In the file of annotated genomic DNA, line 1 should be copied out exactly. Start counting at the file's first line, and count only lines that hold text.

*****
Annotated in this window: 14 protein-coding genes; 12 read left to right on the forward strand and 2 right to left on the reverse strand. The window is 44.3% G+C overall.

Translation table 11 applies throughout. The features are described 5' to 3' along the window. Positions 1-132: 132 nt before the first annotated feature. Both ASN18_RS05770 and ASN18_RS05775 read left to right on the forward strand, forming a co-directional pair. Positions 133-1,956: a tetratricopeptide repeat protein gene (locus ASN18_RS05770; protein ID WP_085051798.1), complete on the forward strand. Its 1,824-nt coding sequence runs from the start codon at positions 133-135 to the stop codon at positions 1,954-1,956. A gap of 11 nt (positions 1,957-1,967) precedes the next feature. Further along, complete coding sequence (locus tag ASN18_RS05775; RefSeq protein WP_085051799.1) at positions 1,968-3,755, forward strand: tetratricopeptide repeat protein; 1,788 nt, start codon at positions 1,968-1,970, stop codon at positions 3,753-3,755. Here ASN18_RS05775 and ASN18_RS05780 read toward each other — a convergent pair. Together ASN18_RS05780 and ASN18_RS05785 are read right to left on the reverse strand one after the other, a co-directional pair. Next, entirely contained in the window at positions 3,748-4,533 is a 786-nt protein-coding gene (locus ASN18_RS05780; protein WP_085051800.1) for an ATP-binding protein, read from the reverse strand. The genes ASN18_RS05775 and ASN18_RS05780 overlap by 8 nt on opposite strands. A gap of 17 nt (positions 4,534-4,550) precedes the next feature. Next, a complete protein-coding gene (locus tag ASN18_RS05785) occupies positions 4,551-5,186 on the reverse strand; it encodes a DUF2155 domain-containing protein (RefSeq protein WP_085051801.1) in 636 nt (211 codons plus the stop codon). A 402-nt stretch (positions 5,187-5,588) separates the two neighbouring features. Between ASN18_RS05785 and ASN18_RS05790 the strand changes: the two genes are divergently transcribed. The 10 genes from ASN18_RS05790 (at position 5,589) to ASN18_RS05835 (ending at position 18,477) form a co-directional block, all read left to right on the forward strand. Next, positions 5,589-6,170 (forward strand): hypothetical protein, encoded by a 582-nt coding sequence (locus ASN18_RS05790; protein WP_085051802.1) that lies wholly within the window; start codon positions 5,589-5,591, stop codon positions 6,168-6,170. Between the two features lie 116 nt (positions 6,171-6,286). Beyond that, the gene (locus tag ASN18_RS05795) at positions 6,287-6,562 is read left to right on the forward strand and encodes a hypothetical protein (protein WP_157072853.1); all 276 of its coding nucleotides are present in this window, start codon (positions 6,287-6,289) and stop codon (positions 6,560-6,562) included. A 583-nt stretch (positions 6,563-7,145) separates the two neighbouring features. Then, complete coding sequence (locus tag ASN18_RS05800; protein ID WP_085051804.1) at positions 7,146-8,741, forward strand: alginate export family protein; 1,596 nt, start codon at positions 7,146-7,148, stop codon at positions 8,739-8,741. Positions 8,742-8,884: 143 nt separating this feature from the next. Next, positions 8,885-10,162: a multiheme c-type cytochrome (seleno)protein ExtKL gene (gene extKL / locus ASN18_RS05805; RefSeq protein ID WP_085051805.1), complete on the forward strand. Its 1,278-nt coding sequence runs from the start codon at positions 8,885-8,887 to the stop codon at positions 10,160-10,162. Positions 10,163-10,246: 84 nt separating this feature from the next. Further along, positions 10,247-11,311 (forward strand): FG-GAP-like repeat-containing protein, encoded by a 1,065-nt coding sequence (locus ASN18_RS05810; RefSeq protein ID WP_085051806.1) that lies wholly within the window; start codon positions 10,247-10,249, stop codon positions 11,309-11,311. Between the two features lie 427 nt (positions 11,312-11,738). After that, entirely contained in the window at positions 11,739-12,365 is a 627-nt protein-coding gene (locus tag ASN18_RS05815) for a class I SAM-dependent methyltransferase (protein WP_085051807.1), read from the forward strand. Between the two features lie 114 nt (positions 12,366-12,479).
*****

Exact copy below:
Annotated in this window: 14 protein-coding genes; 12 read left to right on the forward strand and 2 right to left on the reverse strand. The window is 44.3% G+C overall.